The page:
|An “interpolation” analysis method of attempt at formulating a “force” operating between humans (e.g. relationship force, social force, economic force, political force), according to which the assumed force, compositionally, would seeming or propositionally be something operational in form between that of the known electrostatic (Coulomb's law) (Ѻ) or electromagnetic forces (i.e. Maxwell's equations), on one hand, the smaller scale, and the gravitational forces (law of gravitation, relativity, and or quantum gravity), on the other hand, the larger scale; hues of which are seen in the affinity laws (e.g. opposites attract, likes repel), social orbital theory (gravity aspects) and exchange force theory of social interaction (e.g. Muller dispersion force or Gottman stability ratio), bonding (human chemical bond theory), and or movement (e.g. turning tendencies), such as the isothermal-isobaric force function (i.e. Gibbs energy).|
Social | Relationship force
To go through one example, of interpolation, the adjacent diagram shows how the "force" operating between people should be a type of blend of the electromagnetic force and gravitational force. To get an estimate of this force, according to the principle of the transmission of work:
which translates as:
the "force" in question, in respect to freely-running earth surface reactions, according to Lewis (1923), is the isothermal-isobaric "force function", in Gibbsian language, which is Gibbs energy G, which, with substitution, gives us the approximate interpolated equation for relationship-social force:
This approximation is evidenced, in a colloquial sense, by the so-called "area code rule" (Ѻ) of relationships:
“The area code rule states that if you have a girl in one area code, the minute you enter a different area code you in effect become single.”
That is, once two people, of a same area code relationship, separate in distance d into two different area codes, the so-called "rules" of the relationship change, and promiscuity tends to increase, in respect to the so-called sexual forces in operation. If we employ interpolation to this, we might surmise that the "force" inversely varies as distance squared:
or that the relationship force is inversely proportional via a relationship constant kr as follows:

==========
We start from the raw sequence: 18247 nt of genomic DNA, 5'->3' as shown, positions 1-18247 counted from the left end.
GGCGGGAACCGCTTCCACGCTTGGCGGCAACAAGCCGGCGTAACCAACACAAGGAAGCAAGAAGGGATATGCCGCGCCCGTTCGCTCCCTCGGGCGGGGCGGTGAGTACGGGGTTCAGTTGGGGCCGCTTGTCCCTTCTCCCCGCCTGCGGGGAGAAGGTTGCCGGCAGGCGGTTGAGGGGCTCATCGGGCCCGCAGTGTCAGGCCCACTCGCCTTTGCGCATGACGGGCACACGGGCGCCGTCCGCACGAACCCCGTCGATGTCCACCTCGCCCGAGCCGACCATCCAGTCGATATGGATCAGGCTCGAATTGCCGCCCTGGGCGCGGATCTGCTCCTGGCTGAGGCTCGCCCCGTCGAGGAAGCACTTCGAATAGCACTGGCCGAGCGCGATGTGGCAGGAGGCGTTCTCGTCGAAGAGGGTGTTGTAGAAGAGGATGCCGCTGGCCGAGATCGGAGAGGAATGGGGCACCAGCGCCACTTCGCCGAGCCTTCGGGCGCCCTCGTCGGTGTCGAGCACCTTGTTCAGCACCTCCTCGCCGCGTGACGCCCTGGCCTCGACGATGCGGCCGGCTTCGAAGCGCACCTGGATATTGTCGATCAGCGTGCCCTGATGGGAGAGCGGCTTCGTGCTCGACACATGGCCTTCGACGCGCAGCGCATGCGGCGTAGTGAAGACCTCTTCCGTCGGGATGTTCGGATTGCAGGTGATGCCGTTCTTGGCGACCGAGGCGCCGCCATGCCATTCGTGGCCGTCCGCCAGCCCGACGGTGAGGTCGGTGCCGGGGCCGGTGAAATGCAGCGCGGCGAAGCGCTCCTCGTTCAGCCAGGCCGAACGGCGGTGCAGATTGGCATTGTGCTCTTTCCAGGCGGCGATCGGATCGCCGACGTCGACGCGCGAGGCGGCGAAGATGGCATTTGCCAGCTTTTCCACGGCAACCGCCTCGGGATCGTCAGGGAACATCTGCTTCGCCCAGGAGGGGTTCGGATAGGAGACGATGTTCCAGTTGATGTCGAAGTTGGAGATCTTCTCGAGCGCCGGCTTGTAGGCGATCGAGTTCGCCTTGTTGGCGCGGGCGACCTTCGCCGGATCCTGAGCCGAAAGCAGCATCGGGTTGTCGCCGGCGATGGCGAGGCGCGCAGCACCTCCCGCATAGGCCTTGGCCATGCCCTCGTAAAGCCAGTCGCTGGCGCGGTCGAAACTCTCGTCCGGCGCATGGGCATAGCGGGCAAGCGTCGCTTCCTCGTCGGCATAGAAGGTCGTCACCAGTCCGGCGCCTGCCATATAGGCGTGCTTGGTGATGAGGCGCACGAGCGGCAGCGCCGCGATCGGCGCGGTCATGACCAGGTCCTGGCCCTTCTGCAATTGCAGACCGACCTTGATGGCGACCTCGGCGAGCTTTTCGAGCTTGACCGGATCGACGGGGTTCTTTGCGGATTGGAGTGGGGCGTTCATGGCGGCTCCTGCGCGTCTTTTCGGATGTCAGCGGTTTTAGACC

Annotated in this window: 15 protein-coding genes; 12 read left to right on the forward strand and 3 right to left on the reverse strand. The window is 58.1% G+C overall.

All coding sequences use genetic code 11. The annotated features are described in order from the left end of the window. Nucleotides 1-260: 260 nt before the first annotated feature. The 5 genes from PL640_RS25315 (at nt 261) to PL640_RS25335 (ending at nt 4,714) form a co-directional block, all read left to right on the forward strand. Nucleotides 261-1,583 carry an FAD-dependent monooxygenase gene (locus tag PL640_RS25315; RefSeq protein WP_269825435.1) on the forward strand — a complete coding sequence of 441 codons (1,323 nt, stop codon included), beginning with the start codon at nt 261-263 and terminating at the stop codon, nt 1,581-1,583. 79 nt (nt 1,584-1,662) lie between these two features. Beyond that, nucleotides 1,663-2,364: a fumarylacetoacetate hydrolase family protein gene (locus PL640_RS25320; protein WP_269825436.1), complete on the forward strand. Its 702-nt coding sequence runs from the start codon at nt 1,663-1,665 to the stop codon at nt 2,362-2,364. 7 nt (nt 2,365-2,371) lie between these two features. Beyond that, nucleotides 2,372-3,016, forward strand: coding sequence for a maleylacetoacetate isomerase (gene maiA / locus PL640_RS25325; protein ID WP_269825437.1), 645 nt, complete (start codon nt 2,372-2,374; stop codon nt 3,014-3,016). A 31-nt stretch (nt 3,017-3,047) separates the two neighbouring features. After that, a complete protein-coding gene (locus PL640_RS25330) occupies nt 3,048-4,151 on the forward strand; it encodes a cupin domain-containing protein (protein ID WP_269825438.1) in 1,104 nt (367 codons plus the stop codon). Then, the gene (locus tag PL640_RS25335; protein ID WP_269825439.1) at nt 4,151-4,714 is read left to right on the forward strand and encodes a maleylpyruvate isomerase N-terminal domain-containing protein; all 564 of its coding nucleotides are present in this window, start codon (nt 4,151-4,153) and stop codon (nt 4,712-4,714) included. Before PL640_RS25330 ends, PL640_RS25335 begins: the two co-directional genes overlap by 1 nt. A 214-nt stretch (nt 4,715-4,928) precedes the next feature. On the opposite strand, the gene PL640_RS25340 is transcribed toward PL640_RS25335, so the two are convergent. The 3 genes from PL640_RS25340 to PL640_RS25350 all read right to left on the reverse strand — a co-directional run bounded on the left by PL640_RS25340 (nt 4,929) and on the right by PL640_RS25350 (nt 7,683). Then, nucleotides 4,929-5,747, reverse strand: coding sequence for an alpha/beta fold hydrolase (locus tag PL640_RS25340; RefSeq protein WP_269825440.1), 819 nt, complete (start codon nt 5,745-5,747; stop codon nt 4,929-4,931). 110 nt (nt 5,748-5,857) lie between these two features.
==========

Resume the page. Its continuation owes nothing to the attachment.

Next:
albeit this would be but interpolative guesstimate; though such estimates have been made, historically, in the various social gravity models.
The following are related quotes:
“The consideration [of] the nature of the forces involved in [human] relationships is not an easy subject. There are numerous pitfalls in applying what we know about ordinary human behavior to love, or even to sexual desires; and so to reinforce this fact I provide you with the following to consider: these processes occur on human time [human time] and length scales which are well known to us, and yet extrapolating (or interpolating?) from the known into the unknown may be dangerous. So one asks, what is the nature of sex and love and so on, and their relation to the other everyday experiences around us? And the answer, of course, follows only from an observation of this world and the processes that occur in it. It must be noted, if it is not obvious, that I have never experienced any sort of romance. It is also true that I [likely] never will, and yet my curiosity drives me to inquire as to the nature of the experience. And it is true that physical theory is the only way in which to answer this question, other than direct experience. While direct experience is undeniably a more reliable way to answer such questions, a few major problems with direct experience must be addressed: first, that it is [probably] not going to happen; and second, that various other people whom I know have been involved in romances, and in some cases they have been involved in many consecutive romances, but have failed to take data during those treasured minutes of sex. Love lasts longer but they don't want to analyze their relationships for fear of destroying them. More seriously, they do not take time to step back and make objective and scientific observations. Thus, for all practical purposes, the mysteries of sex and love can for the time being only be revealed by theory.”— Christopher Hirata (2000), “The Physics of Relationships” (§4:Neutron Scattering: a Cautionary Tale) 
1. (a) Daintith, John. (2005). Oxford Dictionary of Science (pg. 311). Oxford University Press.
(b) Extrapolate – Merriam-Webster Collegiate Dictionary, 2000.
2. (a) Hirata, Christopher M. (c.2000). “The Physics of Relationships” (§4:Neutron Scattering: a Cautionary Tale) (Ѻ) (section: Fun), Tapir.Caltech.edu; (WayBack Machine).
(b) Hirata, Christopher M. (2010). "The Physics of Relationships", Journal of Human Thermodynamics, 6(5): 62-76.
● Interpolation – Wikipedia.